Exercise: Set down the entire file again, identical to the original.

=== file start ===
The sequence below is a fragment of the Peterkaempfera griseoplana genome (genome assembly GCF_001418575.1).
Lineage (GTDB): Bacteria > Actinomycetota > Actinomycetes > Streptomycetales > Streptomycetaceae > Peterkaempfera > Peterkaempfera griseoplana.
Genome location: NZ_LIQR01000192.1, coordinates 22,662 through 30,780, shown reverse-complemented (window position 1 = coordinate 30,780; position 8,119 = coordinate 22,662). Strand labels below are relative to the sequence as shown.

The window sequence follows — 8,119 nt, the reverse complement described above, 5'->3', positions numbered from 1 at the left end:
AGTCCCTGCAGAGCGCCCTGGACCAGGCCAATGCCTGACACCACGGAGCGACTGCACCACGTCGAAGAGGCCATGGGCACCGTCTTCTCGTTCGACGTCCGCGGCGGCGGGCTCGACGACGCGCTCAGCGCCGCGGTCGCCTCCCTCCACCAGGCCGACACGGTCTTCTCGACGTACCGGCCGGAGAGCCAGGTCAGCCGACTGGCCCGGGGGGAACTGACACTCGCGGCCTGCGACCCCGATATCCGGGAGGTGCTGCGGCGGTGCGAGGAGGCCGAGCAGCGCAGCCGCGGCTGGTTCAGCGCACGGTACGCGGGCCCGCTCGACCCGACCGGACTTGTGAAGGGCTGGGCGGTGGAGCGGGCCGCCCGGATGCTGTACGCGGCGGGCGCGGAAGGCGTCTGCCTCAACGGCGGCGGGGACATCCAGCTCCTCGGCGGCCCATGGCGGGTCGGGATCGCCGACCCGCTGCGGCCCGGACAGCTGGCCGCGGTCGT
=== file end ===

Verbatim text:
The sequence below is a fragment of the Peterkaempfera griseoplana genome (genome assembly GCF_001418575.1).
Lineage (GTDB): Bacteria > Actinomycetota > Actinomycetes > Streptomycetales > Streptomycetaceae > Peterkaempfera > Peterkaempfera griseoplana.
Genome location: NZ_LIQR01000192.1, coordinates 22,662 through 30,780, shown reverse-complemented (window position 1 = coordinate 30,780; position 8,119 = coordinate 22,662). Strand labels below are relative to the sequence as shown.

The window sequence follows — 8,119 nt, the reverse complement described above, 5'->3', positions numbered from 1 at the left end:
AGTCCCTGCAGAGCGCCCTGGACCAGGCCAATGCCTGACACCACGGAGCGACTGCACCACGTCGAAGAGGCCATGGGCACCGTCTTCTCGTTCGACGTCCGCGGCGGCGGGCTCGACGACGCGCTCAGCGCCGCGGTCGCCTCCCTCCACCAGGCCGACACGGTCTTCTCGACGTACCGGCCGGAGAGCCAGGTCAGCCGACTGGCCCGGGGGGAACTGACACTCGCGGCCTGCGACCCCGATATCCGGGAGGTGCTGCGGCGGTGCGAGGAGGCCGAGCAGCGCAGCCGCGGCTGGTTCAGCGCACGGTACGCGGGCCCGCTCGACCCGACCGGACTTGTGAAGGGCTGGGCGGTGGAGCGGGCCGCCCGGATGCTGTACGCGGCGGGCGCGGAAGGCGTCTGCCTCAACGGCGGCGGGGACATCCAGCTCCTCGGCGGCCCATGGCGGGTCGGGATCGCCGACCCGCTGCGGCCCGGACAGCTGGCCGCGGTCGT